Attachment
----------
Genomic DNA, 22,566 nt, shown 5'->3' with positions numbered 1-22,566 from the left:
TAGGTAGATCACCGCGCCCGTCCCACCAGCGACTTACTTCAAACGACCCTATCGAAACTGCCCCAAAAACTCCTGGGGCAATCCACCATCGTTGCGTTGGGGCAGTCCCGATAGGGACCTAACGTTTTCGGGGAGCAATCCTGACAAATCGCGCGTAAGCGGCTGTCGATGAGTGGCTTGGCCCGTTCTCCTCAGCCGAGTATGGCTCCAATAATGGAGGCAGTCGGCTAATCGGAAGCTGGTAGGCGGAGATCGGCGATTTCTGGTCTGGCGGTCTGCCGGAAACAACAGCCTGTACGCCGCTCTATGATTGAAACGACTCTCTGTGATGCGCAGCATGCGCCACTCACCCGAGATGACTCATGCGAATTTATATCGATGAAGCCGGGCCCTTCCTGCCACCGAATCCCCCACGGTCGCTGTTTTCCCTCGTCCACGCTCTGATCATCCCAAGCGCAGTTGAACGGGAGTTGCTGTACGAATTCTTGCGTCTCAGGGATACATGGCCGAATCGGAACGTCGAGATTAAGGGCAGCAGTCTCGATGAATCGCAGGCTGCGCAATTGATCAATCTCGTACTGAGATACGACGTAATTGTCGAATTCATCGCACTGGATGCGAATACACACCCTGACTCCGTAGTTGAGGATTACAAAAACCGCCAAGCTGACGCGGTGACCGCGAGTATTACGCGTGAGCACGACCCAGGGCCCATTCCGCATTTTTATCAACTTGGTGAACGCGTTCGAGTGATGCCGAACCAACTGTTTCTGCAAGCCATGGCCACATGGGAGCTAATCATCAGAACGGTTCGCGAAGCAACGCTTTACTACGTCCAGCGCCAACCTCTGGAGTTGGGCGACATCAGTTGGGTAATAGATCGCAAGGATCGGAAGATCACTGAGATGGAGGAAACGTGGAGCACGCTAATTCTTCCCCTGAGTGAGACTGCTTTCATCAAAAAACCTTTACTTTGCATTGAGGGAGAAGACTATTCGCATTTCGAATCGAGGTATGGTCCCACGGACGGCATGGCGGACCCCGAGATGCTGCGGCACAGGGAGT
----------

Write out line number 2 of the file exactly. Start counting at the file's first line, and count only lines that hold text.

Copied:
TAGGTAGATCACCGCGCCCGTCCCACCAGCGACTTACTTCAAACGACCCTATCGAAACTGCCCCAAAAACTCCTGGGGCAATCCACCATCGTTGCGTTGGGGCAGTCCCGATAGGGACCTAACGTTTTCGGGGAGCAATCCTGACAAATCGCGCGTAAGCGGCTGTCGATGAGTGGCTTGGCCCGTTCTCCTCAGCCGAGTATGGCTCCAATAATGGAGGCAGTCGGCTAATCGGAAGCTGGTAGGCGGAGATCGGCGATTTCTGGTCTGGCGGTCTGCCGGAAACAACAGCCTGTACGCCGCTCTATGATTGAAACGACTCTCTGTGATGCGCAGCATGCGCCACTCACCCGAGATGACTCATGCGAATTTATATCGATGAAGCCGGGCCCTTCCTGCCACCGAATCCCCCACGGTCGCTGTTTTCCCTCGTCCACGCTCTGATCATCCCAAGCGCAGTTGAACGGGAGTTGCTGTACGAATTCTTGCGTCTCAGGGATACATGGCCGAATCGGAACGTCGAGATTAAGGGCAGCAGTCTCGATGAATCGCAGGCTGCGCAATTGATCAATCTCGTACTGAGATACGACGTAATTGTCGAATTCATCGCACTGGATGCGAATACACACCCTGACTCCGTAGTTGAGGATTACAAAAACCGCCAAGCTGACGCGGTGACCGCGAGTATTACGCGTGAGCACGACCCAGGGCCCATTCCGCATTTTTATCAACTTGGTGAACGCGTTCGAGTGATGCCGAACCAACTGTTTCTGCAAGCCATGGCCACATGGGAGCTAATCATCAGAACGGTTCGCGAAGCAACGCTTTACTACGTCCAGCGCCAACCTCTGGAGTTGGGCGACATCAGTTGGGTAATAGATCGCAAGGATCGGAAGATCACTGAGATGGAGGAAACGTGGAGCACGCTAATTCTTCCCCTGAGTGAGACTGCTTTCATCAAAAAACCTTTACTTTGCATTGAGGGAGAAGACTATTCGCATTTCGAATCGAGGTATGGTCCCACGGACGGCATGGCGGACCCCGAGATGCTGCGGCACAGGGAGT